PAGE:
This morning, while checking Facebook I came by a status posted by one of my friends:
“I believe in the proper education of woman. But I do believe that woman will not make her contribution to the world by mimicking or running a race with men. She can run the race, but she will not rise to the great heights she is capable of by mimicking man. She has to be the complement of man.”
This statement was made by M. Gandhi in his book about women’s role in the society.
Right after he posted this status on Facebook, there have been some comments, raising the opposite ideas to his. One of them, which I think was well reasoned, is: “HMMMMM. I STRONGLY beg to differ. I think she gets the freedom of choosing how she wants to contribute to the world whether by running the race or being behind the scenes. And if it just so happens that she chooses to run the race, she should not be deprived of rising to great heights just because she is a woman who is not fulfilling her stereotypical roles in society. And just because the supposed “masculine” traits are more commonly observed in males does not mean that when a woman displays it, she is mimicking man.”
Well this is the choice of the woman to become a career woman or to a traditional one, who stands behind her loved one to support for his career. Sadly, this choice is always stark for girls. It is not always easy even for men to strike for work-life balance, let alone the girls coming from societies, in which the traditional roles of women are still deep-rooted. More importantly, I think this problem is not only the personal dilemma but also the concern of the society.
With regards to the personal aspect of this issue, I want to tell you some short stories.
First story is the advice of my mother. My mother used to say to me that to a girl, the most important thing is her family, more specifically, her husband and her children. A successful woman should be one, who can take care of her husband and bring up her children to be good people. No matter how successful in career path she is, she is still a loser if her children are badly brought up and her husband is not cared enough. According to her, a girl only needs to find a decent job, get a decent amount of salary so that her husband cannot look down on her. I believe that almost every girlfriend of mine has been told by her mother the same thing. A fact to be considered is that my mother is a housewife and she dedicated all her time and effort to family. She was always proud of her ability to bringing up her children better than many women, who are very successful in their careers.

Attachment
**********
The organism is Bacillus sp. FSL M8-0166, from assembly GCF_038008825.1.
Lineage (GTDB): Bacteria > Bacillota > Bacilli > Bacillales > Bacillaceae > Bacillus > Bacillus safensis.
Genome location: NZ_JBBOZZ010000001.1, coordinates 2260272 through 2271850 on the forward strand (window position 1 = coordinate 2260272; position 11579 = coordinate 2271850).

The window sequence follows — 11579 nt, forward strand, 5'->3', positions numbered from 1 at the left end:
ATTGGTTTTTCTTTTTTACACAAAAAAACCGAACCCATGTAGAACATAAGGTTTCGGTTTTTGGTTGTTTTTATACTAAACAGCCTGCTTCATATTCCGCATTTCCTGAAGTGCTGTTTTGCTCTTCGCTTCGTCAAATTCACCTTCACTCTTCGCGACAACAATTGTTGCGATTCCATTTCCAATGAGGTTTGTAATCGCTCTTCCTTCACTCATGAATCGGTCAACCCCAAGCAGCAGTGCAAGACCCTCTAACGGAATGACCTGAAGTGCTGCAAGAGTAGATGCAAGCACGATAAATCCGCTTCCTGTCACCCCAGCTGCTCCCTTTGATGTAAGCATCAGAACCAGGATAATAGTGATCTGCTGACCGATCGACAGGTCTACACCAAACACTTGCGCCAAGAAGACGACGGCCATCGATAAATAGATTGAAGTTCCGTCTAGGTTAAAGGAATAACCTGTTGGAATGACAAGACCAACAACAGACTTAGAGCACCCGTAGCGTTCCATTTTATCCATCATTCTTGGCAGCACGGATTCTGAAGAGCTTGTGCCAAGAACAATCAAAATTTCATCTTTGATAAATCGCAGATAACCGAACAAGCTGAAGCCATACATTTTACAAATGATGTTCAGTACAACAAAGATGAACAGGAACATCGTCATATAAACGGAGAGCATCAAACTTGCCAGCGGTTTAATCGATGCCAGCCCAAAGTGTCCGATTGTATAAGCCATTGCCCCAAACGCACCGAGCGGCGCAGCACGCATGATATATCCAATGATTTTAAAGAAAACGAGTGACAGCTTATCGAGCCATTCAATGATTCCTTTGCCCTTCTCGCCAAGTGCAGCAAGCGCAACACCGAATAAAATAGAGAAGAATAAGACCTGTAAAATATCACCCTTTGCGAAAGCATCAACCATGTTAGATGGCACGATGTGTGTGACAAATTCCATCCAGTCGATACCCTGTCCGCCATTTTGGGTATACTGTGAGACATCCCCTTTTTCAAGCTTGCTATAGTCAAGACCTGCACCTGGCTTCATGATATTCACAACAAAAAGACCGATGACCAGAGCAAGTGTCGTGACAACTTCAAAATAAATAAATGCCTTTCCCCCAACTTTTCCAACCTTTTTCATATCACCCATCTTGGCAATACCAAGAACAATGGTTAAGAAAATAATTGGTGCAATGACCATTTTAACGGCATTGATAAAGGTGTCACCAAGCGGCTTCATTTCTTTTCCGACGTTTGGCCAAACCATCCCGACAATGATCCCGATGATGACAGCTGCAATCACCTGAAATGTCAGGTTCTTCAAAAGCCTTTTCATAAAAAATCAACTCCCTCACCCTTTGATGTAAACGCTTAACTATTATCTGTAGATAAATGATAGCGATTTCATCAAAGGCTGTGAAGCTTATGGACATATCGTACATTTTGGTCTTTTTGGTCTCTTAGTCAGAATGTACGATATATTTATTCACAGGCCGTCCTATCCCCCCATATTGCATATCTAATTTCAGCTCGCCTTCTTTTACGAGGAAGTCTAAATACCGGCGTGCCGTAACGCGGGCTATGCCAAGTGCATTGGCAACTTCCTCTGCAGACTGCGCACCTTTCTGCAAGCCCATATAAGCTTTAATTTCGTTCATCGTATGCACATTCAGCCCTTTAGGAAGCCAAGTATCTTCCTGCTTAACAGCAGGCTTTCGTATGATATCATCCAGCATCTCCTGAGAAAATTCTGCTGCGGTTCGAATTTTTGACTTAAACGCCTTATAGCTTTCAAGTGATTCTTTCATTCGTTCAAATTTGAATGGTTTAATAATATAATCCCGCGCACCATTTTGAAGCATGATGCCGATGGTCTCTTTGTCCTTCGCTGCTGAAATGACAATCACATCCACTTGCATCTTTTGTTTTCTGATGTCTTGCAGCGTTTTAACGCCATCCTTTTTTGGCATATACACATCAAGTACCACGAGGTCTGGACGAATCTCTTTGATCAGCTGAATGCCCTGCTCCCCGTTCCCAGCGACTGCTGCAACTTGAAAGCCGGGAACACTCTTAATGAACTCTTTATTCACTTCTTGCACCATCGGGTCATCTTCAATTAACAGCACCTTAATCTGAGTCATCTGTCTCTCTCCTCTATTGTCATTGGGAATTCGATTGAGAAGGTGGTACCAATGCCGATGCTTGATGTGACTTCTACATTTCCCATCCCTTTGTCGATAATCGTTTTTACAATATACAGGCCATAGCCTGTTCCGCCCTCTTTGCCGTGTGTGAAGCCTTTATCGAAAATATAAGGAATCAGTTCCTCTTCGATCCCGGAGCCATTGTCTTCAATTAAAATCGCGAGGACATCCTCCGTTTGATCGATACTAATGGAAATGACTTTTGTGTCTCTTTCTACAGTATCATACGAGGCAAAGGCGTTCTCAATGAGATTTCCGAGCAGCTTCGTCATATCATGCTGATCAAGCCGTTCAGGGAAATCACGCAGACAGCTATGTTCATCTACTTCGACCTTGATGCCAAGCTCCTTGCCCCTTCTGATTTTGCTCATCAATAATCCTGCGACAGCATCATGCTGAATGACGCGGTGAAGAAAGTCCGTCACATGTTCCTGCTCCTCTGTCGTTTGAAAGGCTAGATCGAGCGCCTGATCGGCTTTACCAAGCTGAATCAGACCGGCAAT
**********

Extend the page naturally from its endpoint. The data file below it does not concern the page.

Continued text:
Second story is the discussion that I made with my classmates. It is the discussion of girls in their 20s about the career orientation after graduating: Study further, pursue a degree of MBA or MSc, work in nonfinancial or financial sector, etc. Diversified as the topics are, they always converge on the age that we have to get married.
Third story is the constraint that Vietnamese women have to face: You should get married before 27 or 28 years old. The pressures from family and society exerted on these 27 or 28-year-old woman are quite substantial. Some women under the pressure from her family have to be in a hurry to marry and I do believe that all of them must get cold feet about the new lives they are about to enter.
I have met some girls, who are excellent at their study or work and currently have boyfriends. I really admire them. However, the thing that matters here is their future family life, which I cannot know about it at the moment. Girls have to face a lot of constraints coming from both society and themselves as well.
With regards to the society as a whole, first, I want to refer the article: Equality and the family dilemma
In the article, the author mentioned the tradeoff between gender equality and the family welfare or something like that.